Either Dawkins is unaware of that fact creationists also believe in natural selection – which would mean he really needs to do his homework! – or he is knowingly and deliberately pulling a bait and switch here, presenting one form “evolution” in which the word means little more than “change” and offering that up as if it were proof for the very different sort of “molecule-to-man” evolution.

For more on this point see:

DOCUMENTARY REVIEW: Incredible Creatures that defy Evolution I

creatures2bthat2bdefy2bevolutionDocumentary
47 min / 2006
Rating: 8/10

As narrator Dr. Jobe Martin explains to us, he was once an evolutionist. He became a creationist when, as a professor at a dental college, he gave a lecture on the evolution of the tooth – teaching that fish scales eventually migrated into the mouth and became teeth – and was challenged by a couple of his students to investigate creation science. He’d never heard of it, but was willing to take a look. And the closer he looked the more he realized that much of the evolution he believed in was based on assumptions.

His study led him to investigate animals and other creatures, and in this short documentary he shares with us some of the most incredible features of some pretty incredible creatures that forced him to acknowledge that there was a Master Designer behind all this. For example, did you know:

  • …the bombardier beetle repels attackers by shooting a fiery liquid out of its rear end?
  • …the giraffe’s heart is strong enough to pump blood all the way up to its head? But what happens when it lowers that head to take a drink? The same strong stream of oxygenated blood will now be traveling with enough pressure to blow out its brain…except for the shut off valves in its neck that kick in when it dips its head.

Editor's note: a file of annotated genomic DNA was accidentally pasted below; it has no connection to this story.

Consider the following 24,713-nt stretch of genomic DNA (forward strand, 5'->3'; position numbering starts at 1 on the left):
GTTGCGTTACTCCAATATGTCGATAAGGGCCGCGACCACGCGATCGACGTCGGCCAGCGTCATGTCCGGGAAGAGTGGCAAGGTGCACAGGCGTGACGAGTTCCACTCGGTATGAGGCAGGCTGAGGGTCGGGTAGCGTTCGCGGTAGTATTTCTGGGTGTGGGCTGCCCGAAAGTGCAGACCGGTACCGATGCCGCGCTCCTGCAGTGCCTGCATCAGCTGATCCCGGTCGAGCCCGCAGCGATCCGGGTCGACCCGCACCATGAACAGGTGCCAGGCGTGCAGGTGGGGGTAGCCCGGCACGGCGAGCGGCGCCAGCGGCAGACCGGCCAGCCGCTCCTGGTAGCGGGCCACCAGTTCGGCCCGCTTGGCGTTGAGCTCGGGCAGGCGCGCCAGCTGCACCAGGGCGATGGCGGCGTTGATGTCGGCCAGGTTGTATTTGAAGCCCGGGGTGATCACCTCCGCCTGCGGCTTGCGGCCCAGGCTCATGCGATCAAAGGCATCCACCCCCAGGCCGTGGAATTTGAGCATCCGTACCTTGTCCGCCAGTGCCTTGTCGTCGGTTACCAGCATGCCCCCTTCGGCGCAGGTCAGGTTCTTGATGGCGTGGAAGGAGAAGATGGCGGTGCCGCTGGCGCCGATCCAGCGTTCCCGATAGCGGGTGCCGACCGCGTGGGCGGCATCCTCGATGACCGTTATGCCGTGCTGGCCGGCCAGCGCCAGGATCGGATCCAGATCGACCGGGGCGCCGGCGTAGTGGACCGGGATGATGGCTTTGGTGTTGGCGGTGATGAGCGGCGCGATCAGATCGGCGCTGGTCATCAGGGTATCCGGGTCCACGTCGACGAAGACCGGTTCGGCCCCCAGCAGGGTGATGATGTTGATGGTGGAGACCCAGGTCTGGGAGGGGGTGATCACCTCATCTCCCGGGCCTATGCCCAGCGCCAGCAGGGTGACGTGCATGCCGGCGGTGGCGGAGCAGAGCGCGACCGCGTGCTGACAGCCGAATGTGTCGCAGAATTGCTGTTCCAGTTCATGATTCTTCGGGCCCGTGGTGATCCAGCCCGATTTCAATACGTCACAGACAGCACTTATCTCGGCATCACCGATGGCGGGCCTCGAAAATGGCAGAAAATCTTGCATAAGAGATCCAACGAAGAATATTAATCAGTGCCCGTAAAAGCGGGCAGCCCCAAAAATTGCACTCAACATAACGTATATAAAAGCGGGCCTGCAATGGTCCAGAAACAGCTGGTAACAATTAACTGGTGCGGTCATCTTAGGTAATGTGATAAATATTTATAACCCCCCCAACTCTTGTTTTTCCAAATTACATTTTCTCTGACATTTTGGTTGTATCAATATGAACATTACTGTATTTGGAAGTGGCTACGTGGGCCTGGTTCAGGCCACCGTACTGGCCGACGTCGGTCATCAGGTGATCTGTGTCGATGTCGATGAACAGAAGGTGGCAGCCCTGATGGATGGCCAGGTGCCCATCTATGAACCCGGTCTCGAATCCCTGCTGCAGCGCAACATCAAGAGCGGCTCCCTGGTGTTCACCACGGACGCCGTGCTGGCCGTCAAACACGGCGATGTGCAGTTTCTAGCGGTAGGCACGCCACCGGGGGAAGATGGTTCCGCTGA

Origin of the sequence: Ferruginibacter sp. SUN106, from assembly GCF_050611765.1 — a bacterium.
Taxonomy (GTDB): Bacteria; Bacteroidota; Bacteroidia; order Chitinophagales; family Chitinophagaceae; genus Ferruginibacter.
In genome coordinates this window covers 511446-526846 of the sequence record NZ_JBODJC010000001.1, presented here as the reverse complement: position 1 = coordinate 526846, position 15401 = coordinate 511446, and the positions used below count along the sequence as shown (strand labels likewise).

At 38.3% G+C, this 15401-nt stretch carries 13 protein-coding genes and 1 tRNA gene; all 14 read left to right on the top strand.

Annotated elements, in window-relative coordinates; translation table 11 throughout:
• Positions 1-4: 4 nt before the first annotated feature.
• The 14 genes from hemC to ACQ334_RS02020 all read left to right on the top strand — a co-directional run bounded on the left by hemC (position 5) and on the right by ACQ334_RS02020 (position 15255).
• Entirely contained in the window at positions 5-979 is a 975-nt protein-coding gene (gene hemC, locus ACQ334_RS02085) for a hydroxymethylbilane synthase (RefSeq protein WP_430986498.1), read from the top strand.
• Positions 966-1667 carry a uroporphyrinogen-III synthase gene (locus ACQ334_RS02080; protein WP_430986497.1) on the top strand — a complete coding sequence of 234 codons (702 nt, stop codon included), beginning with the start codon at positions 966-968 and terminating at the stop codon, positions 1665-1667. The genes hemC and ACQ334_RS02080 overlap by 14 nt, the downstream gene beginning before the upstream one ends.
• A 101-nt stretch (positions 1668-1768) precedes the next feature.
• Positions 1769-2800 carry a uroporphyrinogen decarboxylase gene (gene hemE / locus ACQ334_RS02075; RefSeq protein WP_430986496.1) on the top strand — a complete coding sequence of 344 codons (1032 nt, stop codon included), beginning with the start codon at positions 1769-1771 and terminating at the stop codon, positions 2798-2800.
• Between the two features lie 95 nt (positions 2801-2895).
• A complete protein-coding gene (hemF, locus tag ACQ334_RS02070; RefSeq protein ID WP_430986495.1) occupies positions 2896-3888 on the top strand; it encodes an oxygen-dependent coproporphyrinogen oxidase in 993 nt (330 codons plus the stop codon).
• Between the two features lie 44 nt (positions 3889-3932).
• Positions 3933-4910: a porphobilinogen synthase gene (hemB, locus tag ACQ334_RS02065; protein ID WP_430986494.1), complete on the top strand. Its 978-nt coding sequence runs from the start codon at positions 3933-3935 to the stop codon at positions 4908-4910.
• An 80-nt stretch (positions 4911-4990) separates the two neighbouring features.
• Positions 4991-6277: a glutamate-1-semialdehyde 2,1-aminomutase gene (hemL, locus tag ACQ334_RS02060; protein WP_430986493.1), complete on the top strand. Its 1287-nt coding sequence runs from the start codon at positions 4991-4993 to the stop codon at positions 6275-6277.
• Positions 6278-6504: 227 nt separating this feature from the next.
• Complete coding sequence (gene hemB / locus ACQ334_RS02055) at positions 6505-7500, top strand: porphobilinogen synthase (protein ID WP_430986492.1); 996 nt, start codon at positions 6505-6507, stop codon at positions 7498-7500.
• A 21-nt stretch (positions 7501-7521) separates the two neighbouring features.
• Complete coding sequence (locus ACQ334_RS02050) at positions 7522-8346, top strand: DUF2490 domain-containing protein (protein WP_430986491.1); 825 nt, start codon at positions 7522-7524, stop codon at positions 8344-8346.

• …the woodpecker has a barbed gluey tongue that sticks to bugs but doesn’t stick to its own beak? And it has a skull that is designed to do the work of a jackhammer without giving the poor fellow a headache.

Dr. Martin shows us why we should be amazed by many other creatures including: the beaver, the Australian incubator bird, the platypus, the chicken egg, the chuckwalla lizard, the gecko, and us humans.

My preschool daughters were amazed, and while this is a video primarily intended for children, my wife and I were also engaged. We were floored by just how creative God is. It is good family viewing, with enough pictures and film footage to keep the attention of the very young, and for parents, a narrative that highlights just God’s sense of fun and genius.

This might not be a good one to hand to any hardened evolution-believing folk you might know. It is just a children’s video – it isn’t meant to offer an overly detailed or complete argument against evolution, and hardened critics will seize on that lack of depth to dismiss it entirely.

So get it for your own family, or your Christian school. And if you know someone dead-set on evolution, then consider Evolution’s Achilles’ Heels and its more adult anti-evolutionary argument. I review it here.

I should add that there are two more films in this series, all of them quite good, and this one the very best of the bunch. You can buy it by clicking here or rent it online by clicking here. And for a four minute peek, check out the trailer below.

This review originally appeared on ReelConservative.com.